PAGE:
Another Question for Non-Pacifists image

Another Question for Non-Pacifists

In the aftermath of the horrible recent events in Newtown, Conneticut, some right-wing American Christians said that we needed more guns, and some left-wing Europeans said this was ridiculous, and that we needed fewer guns. One of the most incomprehensible pronouncements, at least to me, was this one from Doug Wilson:

There will be some who try to slip off the point by pointing out that I was not even-handed in this - I condemned abortion and homosexual marriage, for example, but not gun ownership. Doesn’t all America - both left and right - need to repent of her sins? Yes, but gun ownership is not a sin. It is a virtue. Neither is the ownership of 30-round ammo clips a sin. That’s a virtue too. Sin is defined by the law of God, and not by the night terrors of the recipients of Kennedy Center awards.

I imagine that, to a person, the readers of this blog will find that statement in turns remarkable, bizarre and appalling. Good. But here’s my question: for those of you who are not pacifists - for those who would argue that Christians should fight in wars, and would support this with the analogy of the good man who defends his family from a violent intruder - on what basis do you find it appalling? Surely, if defending one’s family with violence is virtuous, and if one lives in a country where violent intruders carry guns, then defending your family with a gun is virtuous, and that means owning a gun is virtuous. Isn’t it? So if you’re not a pacifist, then on what grounds do you disagree with Doug Wilson, or any other American who defends gun ownership?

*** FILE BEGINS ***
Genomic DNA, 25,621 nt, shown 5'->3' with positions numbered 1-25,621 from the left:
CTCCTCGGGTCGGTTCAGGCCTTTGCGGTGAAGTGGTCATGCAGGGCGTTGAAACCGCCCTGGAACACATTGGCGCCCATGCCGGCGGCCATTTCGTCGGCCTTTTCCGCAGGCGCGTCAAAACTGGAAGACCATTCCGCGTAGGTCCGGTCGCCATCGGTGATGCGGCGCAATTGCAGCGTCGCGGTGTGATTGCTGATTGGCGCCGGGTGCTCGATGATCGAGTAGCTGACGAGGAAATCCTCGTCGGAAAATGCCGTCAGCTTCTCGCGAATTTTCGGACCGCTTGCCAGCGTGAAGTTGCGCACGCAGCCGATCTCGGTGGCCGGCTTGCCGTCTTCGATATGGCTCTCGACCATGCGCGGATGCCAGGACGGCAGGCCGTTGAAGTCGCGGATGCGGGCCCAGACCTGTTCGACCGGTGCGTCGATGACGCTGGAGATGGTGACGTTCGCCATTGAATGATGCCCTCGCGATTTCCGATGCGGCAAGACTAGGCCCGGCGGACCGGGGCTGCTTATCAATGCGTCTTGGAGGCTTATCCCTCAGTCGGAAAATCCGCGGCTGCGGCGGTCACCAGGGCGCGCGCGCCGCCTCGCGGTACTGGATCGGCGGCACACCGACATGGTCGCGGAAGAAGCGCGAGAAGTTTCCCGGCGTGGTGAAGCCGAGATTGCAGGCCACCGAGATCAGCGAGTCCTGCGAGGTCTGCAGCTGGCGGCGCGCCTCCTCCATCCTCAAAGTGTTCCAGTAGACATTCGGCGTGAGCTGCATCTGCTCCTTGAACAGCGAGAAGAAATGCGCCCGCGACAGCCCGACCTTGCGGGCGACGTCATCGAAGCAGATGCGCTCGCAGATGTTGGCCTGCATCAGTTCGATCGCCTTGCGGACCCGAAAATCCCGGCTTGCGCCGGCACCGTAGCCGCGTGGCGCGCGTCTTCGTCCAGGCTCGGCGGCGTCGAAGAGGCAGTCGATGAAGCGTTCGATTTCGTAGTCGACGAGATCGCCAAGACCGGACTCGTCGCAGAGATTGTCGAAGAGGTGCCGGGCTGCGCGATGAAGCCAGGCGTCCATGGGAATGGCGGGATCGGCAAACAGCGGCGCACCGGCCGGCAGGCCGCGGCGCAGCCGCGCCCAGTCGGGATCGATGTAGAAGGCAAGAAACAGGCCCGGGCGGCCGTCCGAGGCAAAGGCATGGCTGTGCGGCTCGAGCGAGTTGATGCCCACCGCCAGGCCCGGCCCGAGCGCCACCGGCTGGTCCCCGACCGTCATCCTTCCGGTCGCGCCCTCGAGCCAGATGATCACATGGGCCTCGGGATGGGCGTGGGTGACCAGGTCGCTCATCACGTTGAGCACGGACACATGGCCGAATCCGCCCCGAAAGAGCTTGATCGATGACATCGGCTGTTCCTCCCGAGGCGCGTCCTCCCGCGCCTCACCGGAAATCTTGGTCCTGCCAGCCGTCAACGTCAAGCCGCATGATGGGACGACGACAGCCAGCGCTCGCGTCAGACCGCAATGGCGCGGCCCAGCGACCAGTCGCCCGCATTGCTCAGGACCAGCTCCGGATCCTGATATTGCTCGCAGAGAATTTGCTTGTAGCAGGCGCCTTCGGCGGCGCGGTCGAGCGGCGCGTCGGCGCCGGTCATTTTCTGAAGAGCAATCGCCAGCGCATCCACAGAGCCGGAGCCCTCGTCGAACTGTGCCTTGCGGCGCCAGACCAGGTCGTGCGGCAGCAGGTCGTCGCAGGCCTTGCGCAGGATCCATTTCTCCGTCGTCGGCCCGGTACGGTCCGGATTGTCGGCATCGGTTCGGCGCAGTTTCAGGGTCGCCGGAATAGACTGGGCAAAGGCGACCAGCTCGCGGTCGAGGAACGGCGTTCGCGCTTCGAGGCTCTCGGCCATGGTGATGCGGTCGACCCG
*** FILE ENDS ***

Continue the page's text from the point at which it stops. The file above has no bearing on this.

It seems to me that there are two positions which logically hold water here. The first is to say that gun ownership is virtuous, and that a Christian should not find much wrong with the American gun laws, on the basis that a man has a right to defend his home, and since many of the criminals out there have guns, we cannot defend our families with rolling pins. The second is to say that gun ownership is not virtuous, and that a Christian should find an awful lot wrong with the American gun laws, on the basis that Jesus and the apostles did not want us to shoot people, even if people were threatening our families. Obviously, I hold the second view. But my point today is that I do not understand the mix-and-match view: people who lament the widespread defence of gun ownership by American Christians, with reactions ranging from eye rolls to angry tirades on Facebook, yet in principle think that Christians can defend their families with any means necessary, even if that means killing people. Is it consistent in a way that I have simply not seen? Or does it reflect an unthinking prejudice, a superior attitude towards Americans, or perhaps something else?

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